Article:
Let us develop this story, with Simon Boydell and Janet Eden Harris from MarketForce, whom I was able to interview in Paris a few weeks ago*.
with Janet Eden Harris, CMO & SVP Strategy at Market Force Information and Simon Boydell, Global Marketing Manager at Market Force Information
What is market force about?
Janet: we have a solution which provides the ability for big retailers to improve their business by focusing on customer satisfaction and the experience they have when they walk in the store.
Simon: we focus on retailers, leisure and hospitality providers, any business that has B2C contact with customers and that can be across all channels, so it’s not just in-store, it could be online, using the call centres, we will be collecting customer experience feedback across all those different channels.
A SaaS model: the knowledge force platform
Simon: our customer intelligence platform knowledge force is the central point for all clients. After login each client has individual tailored user access to the site so that they can access their results live and in real time so they can see exactly how the customers are feeling about the business. It does look like it’s built like a SaaS model but itis something which is very different from the other sorts of CRM systems that are out there. All information is produced and made available across all different devices; you can login and you see those dashboards, it’s not just a predetermined set of dashboards, we also have a series of reports that users can go in and use and create their own individual reports, so they can cut and analyse the data in their own way and at their own leisure.
Data collection: from mystery visits to social media
Simon: we have 600,000 genuine customers now, while going out and completing mystery visits for us and providing feedback on experiences they receive, we also operate customer satisfaction surveys which go out to any customer that the business has and it can feed the information straight back into our system and our customers get to see the results as they are happening, so they can always keep their finger on the pulse of the customer.
Janets: we can also pull out things such as social media data and we can tie in this data potentially with other data that is collected from other vendors and even our customers’ own financial data so that they can match them all together.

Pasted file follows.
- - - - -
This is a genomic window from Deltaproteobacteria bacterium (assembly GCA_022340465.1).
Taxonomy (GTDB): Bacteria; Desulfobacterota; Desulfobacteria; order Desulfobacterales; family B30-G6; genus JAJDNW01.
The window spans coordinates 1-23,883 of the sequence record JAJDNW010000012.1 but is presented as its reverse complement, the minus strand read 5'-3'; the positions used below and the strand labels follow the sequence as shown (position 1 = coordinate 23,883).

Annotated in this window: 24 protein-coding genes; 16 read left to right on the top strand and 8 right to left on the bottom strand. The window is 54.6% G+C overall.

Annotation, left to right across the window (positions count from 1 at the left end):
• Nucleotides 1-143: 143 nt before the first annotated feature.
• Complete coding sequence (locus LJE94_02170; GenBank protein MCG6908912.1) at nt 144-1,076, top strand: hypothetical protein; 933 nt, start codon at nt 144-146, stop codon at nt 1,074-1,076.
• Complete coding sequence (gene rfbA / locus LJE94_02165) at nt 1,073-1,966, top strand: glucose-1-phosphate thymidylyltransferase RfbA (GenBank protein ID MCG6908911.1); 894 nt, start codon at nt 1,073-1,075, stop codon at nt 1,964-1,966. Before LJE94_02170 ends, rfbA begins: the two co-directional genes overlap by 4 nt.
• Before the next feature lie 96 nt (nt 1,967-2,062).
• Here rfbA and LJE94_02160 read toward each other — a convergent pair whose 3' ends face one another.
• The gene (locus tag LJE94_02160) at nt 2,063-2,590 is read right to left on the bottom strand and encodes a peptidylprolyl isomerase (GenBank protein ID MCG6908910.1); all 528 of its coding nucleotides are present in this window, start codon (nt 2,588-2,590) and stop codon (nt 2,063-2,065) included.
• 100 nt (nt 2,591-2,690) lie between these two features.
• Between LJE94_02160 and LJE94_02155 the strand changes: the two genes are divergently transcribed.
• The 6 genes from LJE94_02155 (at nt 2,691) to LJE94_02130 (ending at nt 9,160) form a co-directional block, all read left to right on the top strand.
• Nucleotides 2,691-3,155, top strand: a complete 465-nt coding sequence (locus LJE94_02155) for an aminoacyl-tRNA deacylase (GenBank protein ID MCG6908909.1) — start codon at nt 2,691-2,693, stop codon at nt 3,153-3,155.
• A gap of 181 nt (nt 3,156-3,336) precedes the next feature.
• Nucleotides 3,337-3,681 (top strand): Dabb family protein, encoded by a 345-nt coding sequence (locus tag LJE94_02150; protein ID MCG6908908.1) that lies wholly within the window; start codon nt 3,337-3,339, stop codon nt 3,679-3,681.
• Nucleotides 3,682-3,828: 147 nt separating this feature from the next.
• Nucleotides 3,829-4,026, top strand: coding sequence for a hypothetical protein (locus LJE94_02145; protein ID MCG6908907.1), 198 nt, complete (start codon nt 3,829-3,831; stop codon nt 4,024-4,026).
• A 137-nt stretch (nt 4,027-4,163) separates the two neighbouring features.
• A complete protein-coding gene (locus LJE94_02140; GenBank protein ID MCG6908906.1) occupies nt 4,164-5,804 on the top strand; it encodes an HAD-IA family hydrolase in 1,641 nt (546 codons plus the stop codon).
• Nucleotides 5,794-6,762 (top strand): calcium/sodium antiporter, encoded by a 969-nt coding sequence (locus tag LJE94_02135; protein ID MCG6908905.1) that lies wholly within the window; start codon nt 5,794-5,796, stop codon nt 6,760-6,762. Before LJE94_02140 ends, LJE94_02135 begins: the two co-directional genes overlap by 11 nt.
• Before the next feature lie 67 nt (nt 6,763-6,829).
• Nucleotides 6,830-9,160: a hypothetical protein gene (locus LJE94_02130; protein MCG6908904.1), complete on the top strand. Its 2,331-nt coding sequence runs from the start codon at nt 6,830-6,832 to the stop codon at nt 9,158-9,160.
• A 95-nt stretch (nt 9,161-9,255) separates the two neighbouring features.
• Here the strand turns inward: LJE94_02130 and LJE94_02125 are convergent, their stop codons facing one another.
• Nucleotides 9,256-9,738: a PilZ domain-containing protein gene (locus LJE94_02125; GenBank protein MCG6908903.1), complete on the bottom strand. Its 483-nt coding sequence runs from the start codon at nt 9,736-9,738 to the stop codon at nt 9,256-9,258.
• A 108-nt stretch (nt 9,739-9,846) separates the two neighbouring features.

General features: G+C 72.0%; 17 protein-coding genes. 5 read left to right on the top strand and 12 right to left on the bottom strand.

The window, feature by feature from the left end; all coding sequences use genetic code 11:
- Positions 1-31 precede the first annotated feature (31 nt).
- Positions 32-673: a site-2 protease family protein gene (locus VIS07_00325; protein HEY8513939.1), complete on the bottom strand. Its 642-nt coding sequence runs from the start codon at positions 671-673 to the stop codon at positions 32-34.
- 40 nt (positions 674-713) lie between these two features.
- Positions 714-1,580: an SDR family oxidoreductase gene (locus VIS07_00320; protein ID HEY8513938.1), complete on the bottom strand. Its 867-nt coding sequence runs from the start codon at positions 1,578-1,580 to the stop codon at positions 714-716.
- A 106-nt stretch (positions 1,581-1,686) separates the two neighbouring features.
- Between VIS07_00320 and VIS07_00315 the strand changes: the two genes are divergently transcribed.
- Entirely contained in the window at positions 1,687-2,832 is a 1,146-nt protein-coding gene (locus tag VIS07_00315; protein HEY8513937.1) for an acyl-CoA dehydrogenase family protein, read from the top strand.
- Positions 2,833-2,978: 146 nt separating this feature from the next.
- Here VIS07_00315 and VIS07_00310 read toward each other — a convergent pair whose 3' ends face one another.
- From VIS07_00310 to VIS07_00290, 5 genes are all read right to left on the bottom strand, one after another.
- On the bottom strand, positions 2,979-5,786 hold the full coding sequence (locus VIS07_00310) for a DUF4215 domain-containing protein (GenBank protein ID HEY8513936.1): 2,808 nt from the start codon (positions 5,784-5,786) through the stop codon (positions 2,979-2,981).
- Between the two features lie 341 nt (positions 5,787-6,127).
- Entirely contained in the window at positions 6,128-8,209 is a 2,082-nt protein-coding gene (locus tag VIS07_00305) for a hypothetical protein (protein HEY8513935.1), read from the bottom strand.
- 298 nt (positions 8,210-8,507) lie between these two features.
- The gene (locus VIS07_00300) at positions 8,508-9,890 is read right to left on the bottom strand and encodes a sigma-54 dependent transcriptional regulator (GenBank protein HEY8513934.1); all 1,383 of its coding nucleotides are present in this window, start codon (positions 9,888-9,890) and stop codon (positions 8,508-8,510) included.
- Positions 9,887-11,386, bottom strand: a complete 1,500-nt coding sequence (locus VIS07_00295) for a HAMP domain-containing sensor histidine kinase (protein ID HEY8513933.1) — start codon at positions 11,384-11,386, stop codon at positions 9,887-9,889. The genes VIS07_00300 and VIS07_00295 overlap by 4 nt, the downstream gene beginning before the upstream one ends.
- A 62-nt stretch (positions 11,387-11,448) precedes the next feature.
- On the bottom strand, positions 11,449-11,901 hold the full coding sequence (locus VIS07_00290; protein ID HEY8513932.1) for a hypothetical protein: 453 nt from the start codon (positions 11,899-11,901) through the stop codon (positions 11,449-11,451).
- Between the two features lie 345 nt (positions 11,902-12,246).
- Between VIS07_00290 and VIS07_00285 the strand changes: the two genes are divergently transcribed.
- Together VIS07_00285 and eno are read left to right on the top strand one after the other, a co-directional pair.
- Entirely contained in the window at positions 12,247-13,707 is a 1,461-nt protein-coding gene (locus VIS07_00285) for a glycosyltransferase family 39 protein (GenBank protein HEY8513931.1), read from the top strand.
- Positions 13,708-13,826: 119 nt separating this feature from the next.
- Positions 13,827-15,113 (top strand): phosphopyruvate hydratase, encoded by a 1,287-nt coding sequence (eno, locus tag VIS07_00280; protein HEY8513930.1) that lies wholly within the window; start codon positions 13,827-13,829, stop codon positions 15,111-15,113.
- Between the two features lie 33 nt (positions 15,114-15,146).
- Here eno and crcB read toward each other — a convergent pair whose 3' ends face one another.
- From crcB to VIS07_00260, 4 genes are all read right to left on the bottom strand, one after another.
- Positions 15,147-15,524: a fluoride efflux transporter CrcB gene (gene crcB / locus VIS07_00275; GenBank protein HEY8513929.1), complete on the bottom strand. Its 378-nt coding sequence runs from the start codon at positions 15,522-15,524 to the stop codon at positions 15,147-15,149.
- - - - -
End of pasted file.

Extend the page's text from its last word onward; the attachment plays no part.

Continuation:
Janet: how we do it boils down to the location level so that if I am a manager of that location I can look at the customer satisfaction data for that particular location as well as my mystery shoppers and any social media commentary so that I can take action. I can understand where we’re doing well, and I can also understand where we have to improve.
Recruiting genuine consumers
Simon: there are challenges, but a lot of it comes from the way we optimise our website for search in search engines; we have a variety of initiatives in a number of websites so get a lot of people involved too, looking to experience new and different things so that these people want to get paid to get to the places they enjoy going to already.
It’s a very small amount that there own but they do get reimbursed towards any products that their purchase, so you could say that this is almost a free night out, like going out for a meal out at a restaurant.
UK, France and Spain
Simon: we’ve have been based in the UK since 2003 and we have opened an office in Paris, and we also have one in Madrid and the decision has come by opportunity. We think we have to support businesses in France to get a better understanding of their customers, because in today’s economic climate, customer loyalty is of absolute importance, and we feel the insight we can provide and the data we can collect will really help businesses understand how they can drive that loyalty and where they should look to improve specifically in the business, that will drive future sales.